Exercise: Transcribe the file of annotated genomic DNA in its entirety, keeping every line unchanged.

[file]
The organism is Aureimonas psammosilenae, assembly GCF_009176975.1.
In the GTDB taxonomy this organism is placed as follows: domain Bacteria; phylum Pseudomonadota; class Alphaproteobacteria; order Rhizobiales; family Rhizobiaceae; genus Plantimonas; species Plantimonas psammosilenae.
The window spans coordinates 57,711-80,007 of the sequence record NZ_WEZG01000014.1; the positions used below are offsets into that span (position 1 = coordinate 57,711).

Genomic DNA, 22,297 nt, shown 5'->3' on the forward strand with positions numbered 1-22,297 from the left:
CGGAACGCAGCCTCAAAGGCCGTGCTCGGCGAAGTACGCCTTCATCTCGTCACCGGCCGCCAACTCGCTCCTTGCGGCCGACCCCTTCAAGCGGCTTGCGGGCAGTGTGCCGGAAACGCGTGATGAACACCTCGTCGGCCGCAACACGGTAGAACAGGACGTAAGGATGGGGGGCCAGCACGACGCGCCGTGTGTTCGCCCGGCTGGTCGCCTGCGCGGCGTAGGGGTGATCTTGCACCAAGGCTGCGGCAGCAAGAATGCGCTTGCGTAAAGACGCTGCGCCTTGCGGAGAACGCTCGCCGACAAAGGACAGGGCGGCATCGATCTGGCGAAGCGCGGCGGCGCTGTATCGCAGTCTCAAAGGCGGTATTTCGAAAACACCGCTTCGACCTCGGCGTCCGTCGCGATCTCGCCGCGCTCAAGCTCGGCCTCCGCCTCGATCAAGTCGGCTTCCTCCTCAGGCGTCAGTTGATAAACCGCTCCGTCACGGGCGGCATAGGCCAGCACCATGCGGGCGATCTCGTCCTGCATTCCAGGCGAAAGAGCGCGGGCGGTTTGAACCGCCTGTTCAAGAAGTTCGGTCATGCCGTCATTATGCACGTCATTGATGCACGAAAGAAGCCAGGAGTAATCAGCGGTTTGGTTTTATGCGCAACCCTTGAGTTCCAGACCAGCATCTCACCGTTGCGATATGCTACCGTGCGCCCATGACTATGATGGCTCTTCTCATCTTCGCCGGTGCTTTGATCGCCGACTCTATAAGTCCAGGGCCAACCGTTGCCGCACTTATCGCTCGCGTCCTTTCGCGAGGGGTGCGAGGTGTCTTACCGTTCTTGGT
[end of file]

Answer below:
The organism is Aureimonas psammosilenae, assembly GCF_009176975.1.
In the GTDB taxonomy this organism is placed as follows: domain Bacteria; phylum Pseudomonadota; class Alphaproteobacteria; order Rhizobiales; family Rhizobiaceae; genus Plantimonas; species Plantimonas psammosilenae.
The window spans coordinates 57,711-80,007 of the sequence record NZ_WEZG01000014.1; the positions used below are offsets into that span (position 1 = coordinate 57,711).

Genomic DNA, 22,297 nt, shown 5'->3' on the forward strand with positions numbered 1-22,297 from the left:
CGGAACGCAGCCTCAAAGGCCGTGCTCGGCGAAGTACGCCTTCATCTCGTCACCGGCCGCCAACTCGCTCCTTGCGGCCGACCCCTTCAAGCGGCTTGCGGGCAGTGTGCCGGAAACGCGTGATGAACACCTCGTCGGCCGCAACACGGTAGAACAGGACGTAAGGATGGGGGGCCAGCACGACGCGCCGTGTGTTCGCCCGGCTGGTCGCCTGCGCGGCGTAGGGGTGATCTTGCACCAAGGCTGCGGCAGCAAGAATGCGCTTGCGTAAAGACGCTGCGCCTTGCGGAGAACGCTCGCCGACAAAGGACAGGGCGGCATCGATCTGGCGAAGCGCGGCGGCGCTGTATCGCAGTCTCAAAGGCGGTATTTCGAAAACACCGCTTCGACCTCGGCGTCCGTCGCGATCTCGCCGCGCTCAAGCTCGGCCTCCGCCTCGATCAAGTCGGCTTCCTCCTCAGGCGTCAGTTGATAAACCGCTCCGTCACGGGCGGCATAGGCCAGCACCATGCGGGCGATCTCGTCCTGCATTCCAGGCGAAAGAGCGCGGGCGGTTTGAACCGCCTGTTCAAGAAGTTCGGTCATGCCGTCATTATGCACGTCATTGATGCACGAAAGAAGCCAGGAGTAATCAGCGGTTTGGTTTTATGCGCAACCCTTGAGTTCCAGACCAGCATCTCACCGTTGCGATATGCTACCGTGCGCCCATGACTATGATGGCTCTTCTCATCTTCGCCGGTGCTTTGATCGCCGACTCTATAAGTCCAGGGCCAACCGTTGCCGCACTTATCGCTCGCGTCCTTTCGCGAGGGGTGCGAGGTGTCTTACCGTTCTTGGT